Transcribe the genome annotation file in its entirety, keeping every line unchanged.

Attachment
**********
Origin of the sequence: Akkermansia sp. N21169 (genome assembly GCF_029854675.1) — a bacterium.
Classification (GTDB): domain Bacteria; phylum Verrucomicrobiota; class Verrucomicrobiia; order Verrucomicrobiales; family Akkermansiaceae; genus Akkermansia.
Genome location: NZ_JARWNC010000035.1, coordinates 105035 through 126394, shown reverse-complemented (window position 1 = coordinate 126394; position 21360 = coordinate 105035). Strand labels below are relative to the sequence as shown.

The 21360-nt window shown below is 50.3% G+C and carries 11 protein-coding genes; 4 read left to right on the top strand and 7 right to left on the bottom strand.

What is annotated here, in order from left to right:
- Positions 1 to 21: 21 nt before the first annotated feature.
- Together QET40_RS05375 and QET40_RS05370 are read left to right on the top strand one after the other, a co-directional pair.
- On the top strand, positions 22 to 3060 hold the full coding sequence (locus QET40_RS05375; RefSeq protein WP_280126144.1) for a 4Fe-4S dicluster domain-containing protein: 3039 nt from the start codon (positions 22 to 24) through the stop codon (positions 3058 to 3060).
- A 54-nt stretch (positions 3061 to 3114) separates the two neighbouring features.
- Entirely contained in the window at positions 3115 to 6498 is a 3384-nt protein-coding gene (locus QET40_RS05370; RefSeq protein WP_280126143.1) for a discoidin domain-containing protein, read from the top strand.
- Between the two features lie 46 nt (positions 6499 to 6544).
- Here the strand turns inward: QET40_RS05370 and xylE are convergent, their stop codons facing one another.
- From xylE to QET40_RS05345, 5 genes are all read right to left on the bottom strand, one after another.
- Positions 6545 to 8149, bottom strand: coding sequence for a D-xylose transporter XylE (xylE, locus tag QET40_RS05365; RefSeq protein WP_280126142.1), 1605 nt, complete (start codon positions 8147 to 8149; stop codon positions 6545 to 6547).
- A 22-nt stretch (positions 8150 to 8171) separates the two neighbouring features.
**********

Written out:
Origin of the sequence: Akkermansia sp. N21169 (genome assembly GCF_029854675.1) — a bacterium.
Classification (GTDB): domain Bacteria; phylum Verrucomicrobiota; class Verrucomicrobiia; order Verrucomicrobiales; family Akkermansiaceae; genus Akkermansia.
Genome location: NZ_JARWNC010000035.1, coordinates 105035 through 126394, shown reverse-complemented (window position 1 = coordinate 126394; position 21360 = coordinate 105035). Strand labels below are relative to the sequence as shown.

The 21360-nt window shown below is 50.3% G+C and carries 11 protein-coding genes; 4 read left to right on the top strand and 7 right to left on the bottom strand.

What is annotated here, in order from left to right:
- Positions 1 to 21: 21 nt before the first annotated feature.
- Together QET40_RS05375 and QET40_RS05370 are read left to right on the top strand one after the other, a co-directional pair.
- On the top strand, positions 22 to 3060 hold the full coding sequence (locus QET40_RS05375; RefSeq protein WP_280126144.1) for a 4Fe-4S dicluster domain-containing protein: 3039 nt from the start codon (positions 22 to 24) through the stop codon (positions 3058 to 3060).
- A 54-nt stretch (positions 3061 to 3114) separates the two neighbouring features.
- Entirely contained in the window at positions 3115 to 6498 is a 3384-nt protein-coding gene (locus QET40_RS05370; RefSeq protein WP_280126143.1) for a discoidin domain-containing protein, read from the top strand.
- Between the two features lie 46 nt (positions 6499 to 6544).
- Here the strand turns inward: QET40_RS05370 and xylE are convergent, their stop codons facing one another.
- From xylE to QET40_RS05345, 5 genes are all read right to left on the bottom strand, one after another.
- Positions 6545 to 8149, bottom strand: coding sequence for a D-xylose transporter XylE (xylE, locus tag QET40_RS05365; RefSeq protein WP_280126142.1), 1605 nt, complete (start codon positions 8147 to 8149; stop codon positions 6545 to 6547).
- A 22-nt stretch (positions 8150 to 8171) separates the two neighbouring features.